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VUMC Vanderbilt Vaccine Research Program
Administrative Offices Renovation

Project Type:

Interior Renovation
Vanderbilt University Medical Center
Nashville, TN
4,700 GSF
Construction Cost Withheld
March 2016


This renovation consisted of updating and reorganizing the administrative core of the Vanderbilt Vaccine Research Program (VVRP) in an effort to maximize productivity, increase collaboration, and provide flexible work spaces for clinicians and support staff in their effort to conduct clinical and translational research in vaccines, vaccine preventable diseases, and pediatric infectious diseases.

The existing administrative core was located on the top floor of a structure built in 1969, as an addition to the original medical center, and had only seen minor patch and paint renovations since. The existing layout was not well-suited for the current VVRP program, and the existing lighting, technology and HVAC systems needed a complete overhaul. The replacement of these systems, and the new programmatic needs of the VVRP necessitated a gut renovation, leaving only existing mechanical shafts, vertical circulation, and electrical and data rooms in place. The original plan consisted of a single central corridor connecting an exit stair at each end of the building with several small office suites, shared offices, and other support spaces accessed from the corridor. While this plan was very space efficient, it provided no exterior light or views to most staff, and did not provide opportunity for impromptu collaboration.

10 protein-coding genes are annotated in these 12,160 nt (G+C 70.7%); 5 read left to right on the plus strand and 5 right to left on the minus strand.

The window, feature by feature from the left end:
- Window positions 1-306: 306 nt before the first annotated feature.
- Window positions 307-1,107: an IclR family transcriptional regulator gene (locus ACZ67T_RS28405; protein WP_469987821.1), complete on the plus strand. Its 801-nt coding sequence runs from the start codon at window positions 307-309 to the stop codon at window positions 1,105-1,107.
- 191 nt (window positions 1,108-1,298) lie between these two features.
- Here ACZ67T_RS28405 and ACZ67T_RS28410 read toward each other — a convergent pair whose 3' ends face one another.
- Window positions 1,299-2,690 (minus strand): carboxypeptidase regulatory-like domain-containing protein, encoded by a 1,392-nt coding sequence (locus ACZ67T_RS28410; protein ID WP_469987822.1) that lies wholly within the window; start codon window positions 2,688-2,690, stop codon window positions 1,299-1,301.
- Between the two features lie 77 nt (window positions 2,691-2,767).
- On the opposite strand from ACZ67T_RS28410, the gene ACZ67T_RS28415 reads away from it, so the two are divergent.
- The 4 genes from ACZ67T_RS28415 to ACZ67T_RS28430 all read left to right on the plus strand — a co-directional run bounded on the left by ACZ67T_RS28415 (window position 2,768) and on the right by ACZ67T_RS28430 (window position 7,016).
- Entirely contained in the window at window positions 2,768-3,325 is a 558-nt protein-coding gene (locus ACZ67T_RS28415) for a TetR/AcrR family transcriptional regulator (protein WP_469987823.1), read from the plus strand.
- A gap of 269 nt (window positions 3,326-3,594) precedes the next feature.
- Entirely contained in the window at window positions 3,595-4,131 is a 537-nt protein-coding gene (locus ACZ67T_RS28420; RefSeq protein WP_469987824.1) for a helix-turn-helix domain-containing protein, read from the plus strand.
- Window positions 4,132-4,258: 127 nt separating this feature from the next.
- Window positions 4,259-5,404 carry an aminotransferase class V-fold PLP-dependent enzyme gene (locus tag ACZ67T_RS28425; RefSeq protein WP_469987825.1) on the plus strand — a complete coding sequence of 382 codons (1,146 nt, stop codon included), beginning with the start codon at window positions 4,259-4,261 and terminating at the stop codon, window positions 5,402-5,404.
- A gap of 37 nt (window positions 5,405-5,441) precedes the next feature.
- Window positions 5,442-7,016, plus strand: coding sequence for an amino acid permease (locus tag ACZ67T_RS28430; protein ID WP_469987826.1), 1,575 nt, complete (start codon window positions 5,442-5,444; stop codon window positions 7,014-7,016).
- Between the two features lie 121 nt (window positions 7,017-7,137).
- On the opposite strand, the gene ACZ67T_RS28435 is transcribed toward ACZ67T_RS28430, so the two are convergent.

The new plan was developed with the following objectives; provide natural light and exterior views to all occupants; develop a flexible work plan that could be adapted to staffing variations; and reduce barriers between staff to increase collaboration while allowing acoustic and visual privacy when necessary. These objectives resulted in a basic plan of glass-fronted single and shared offices around the building perimeter, and a series of flexible furniture systems at the core. There is no corridor, and office occupants are forced to meander through the open-work areas throughout the day, but can return to their offices for private work when necessary. The open-plan was enhanced by eliminating full ceilings, and introducing acoustic clouds over the cubicles, and replacing exterior tinted windows with a low-e, highly transparent glazing. In addition to meeting the work-flow objectives of the VVRP, the project achieved LEED Gold certification as a result of a new AHU system which provided a 35% savings, LED light fixtures helped achieve a 25% savings, and 62% of construction waste was diverted from landfills.